- Becoming an authorized user can be a good way to build credit, giving users access to a credit card account and an opportunity to improve their credit scores.
- By adding an authorized user, primary cardholders assume responsibility for the purchases made on the card.
- Both primary account holders and authorized users must practice good credit management to realize the benefits to their scores.
Having good credit is an important part of achieving financial stability, and becoming an authorized user — joining a trusted friend or family member’s credit card to make purchases on the account — is one avenue through which someone can build their credit history.
Authorized users can make purchases on a credit card and benefit from the primary cardholder’s credit history. However, adding an authorized user can be risky for cardholders and the arrangement requires trust.
Below is an outline of what being an authorized user entails, how to add authorized users to your account, and how activity on the card can affect all parties’ credit scores.
What is an authorized user on a credit card?
An authorized user on a credit card is anyone added to the primary holder's account. This grants the authorized user use of the card and the potential to benefit from the primary cardholder’s strong credit history. A parent may add their child to the card — and can check with the card issuer to inquire about any potential minimum age requirements — to cover purchases and build their credit, for example.
Generally, anyone may be added as an authorized user on a credit card. However, each card issuer may have guidelines or rules that primary cardholders must adhere to when adding authorized users to their accounts.
Joint account holder vs. authorized user
Being an authorized user differs from holding a joint account holder on a credit card. Authorized users aren't liable for purchases made on the card — that responsibility falls on the primary account holder. Joint account holders, in contrast, are both liable for the credit behavior on their shared account.
How credit card authorized users work
Authorized users can make purchases using a credit card, including purchases in-store and online. However, authorized users aren't liable for use of the account. This means authorized users should set up repayment plans with the primary cardholder directly to cover their charges and generally use the card as a way to develop positive financial habits.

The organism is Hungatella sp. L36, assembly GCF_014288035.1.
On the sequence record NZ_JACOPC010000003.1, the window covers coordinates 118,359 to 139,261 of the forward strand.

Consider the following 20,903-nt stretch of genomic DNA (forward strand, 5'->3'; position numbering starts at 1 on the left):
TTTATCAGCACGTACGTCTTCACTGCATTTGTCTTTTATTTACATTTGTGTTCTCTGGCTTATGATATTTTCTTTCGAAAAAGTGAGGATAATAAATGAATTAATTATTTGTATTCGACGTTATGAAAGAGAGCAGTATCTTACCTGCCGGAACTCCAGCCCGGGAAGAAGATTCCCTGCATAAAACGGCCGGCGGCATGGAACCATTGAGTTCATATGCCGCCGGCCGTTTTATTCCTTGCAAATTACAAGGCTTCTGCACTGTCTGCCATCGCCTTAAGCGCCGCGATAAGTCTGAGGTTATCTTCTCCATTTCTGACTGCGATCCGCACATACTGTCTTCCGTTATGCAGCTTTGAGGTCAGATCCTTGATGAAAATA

For primary cardholders, adding an authorized user to the account comes with risk: By adding an authorized user, you're accepting the liability for any purchases they make using the card. If you're the primary cardholder, you'll be responsible for paying the card balance, even if the authorized user fails to cover their expenses or reimburse you for their use of the card.
How to add an authorized user to a credit card
In most cases, adding an authorized user is easy and can be done over the phone, online or through the issuer’s mobile app. Some card issuers may allow you to set spending caps — also called a credit limit — for authorized users, which may limit the primary cardholder’s financial risk.
When adding an authorized user to the account, it's best practice that the primary cardholder should create an agreement with the authorized user to outline the appropriate use of the card. Set ground rules about how the card may be used and consider agreeing on a repayment plan for the authorized user’s purchases on the card.
How to remove an authorized user from a credit card
Primary cardholders can remove an authorized user from their credit card at any time, often through the card issuer's online portal, mobile app, or phone support. Authorized users can also opt to remove themselves from the card by contacting the credit card issuer. They may need account information, such as the card number, so they can be removed from the credit card account.